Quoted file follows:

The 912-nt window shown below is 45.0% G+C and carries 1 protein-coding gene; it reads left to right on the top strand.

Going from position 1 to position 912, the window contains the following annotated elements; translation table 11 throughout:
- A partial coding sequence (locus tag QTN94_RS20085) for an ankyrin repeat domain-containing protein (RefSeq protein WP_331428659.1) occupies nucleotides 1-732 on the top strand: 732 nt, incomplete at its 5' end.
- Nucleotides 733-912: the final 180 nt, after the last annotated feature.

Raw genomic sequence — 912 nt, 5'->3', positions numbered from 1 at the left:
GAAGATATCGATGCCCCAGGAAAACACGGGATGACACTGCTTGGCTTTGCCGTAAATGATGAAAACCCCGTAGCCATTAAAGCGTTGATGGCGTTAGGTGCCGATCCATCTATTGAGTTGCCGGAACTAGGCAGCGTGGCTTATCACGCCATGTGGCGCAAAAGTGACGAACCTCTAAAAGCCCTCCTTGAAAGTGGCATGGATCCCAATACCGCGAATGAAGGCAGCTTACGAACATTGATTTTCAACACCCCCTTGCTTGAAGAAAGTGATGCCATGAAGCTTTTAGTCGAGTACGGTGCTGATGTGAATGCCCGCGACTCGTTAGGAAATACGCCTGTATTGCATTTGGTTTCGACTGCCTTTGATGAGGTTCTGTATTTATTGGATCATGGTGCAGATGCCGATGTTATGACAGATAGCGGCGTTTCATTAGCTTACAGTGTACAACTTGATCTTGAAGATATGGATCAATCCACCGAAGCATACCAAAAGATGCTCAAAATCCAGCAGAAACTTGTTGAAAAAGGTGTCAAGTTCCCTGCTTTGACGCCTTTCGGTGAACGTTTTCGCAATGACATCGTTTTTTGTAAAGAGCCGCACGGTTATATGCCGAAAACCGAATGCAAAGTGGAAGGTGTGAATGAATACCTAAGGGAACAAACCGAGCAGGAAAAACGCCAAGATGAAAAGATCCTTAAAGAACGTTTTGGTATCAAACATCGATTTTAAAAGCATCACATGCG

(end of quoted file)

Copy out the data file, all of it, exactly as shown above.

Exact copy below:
The 912-nt window shown below is 45.0% G+C and carries 1 protein-coding gene; it reads left to right on the top strand.

Going from position 1 to position 912, the window contains the following annotated elements; translation table 11 throughout:
- A partial coding sequence (locus tag QTN94_RS20085) for an ankyrin repeat domain-containing protein (RefSeq protein WP_331428659.1) occupies nucleotides 1-732 on the top strand: 732 nt, incomplete at its 5' end.
- Nucleotides 733-912: the final 180 nt, after the last annotated feature.

Raw genomic sequence — 912 nt, 5'->3', positions numbered from 1 at the left:
GAAGATATCGATGCCCCAGGAAAACACGGGATGACACTGCTTGGCTTTGCCGTAAATGATGAAAACCCCGTAGCCATTAAAGCGTTGATGGCGTTAGGTGCCGATCCATCTATTGAGTTGCCGGAACTAGGCAGCGTGGCTTATCACGCCATGTGGCGCAAAAGTGACGAACCTCTAAAAGCCCTCCTTGAAAGTGGCATGGATCCCAATACCGCGAATGAAGGCAGCTTACGAACATTGATTTTCAACACCCCCTTGCTTGAAGAAAGTGATGCCATGAAGCTTTTAGTCGAGTACGGTGCTGATGTGAATGCCCGCGACTCGTTAGGAAATACGCCTGTATTGCATTTGGTTTCGACTGCCTTTGATGAGGTTCTGTATTTATTGGATCATGGTGCAGATGCCGATGTTATGACAGATAGCGGCGTTTCATTAGCTTACAGTGTACAACTTGATCTTGAAGATATGGATCAATCCACCGAAGCATACCAAAAGATGCTCAAAATCCAGCAGAAACTTGTTGAAAAAGGTGTCAAGTTCCCTGCTTTGACGCCTTTCGGTGAACGTTTTCGCAATGACATCGTTTTTTGTAAAGAGCCGCACGGTTATATGCCGAAAACCGAATGCAAAGTGGAAGGTGTGAATGAATACCTAAGGGAACAAACCGAGCAGGAAAAACGCCAAGATGAAAAGATCCTTAAAGAACGTTTTGGTATCAAACATCGATTTTAAAAGCATCACATGCG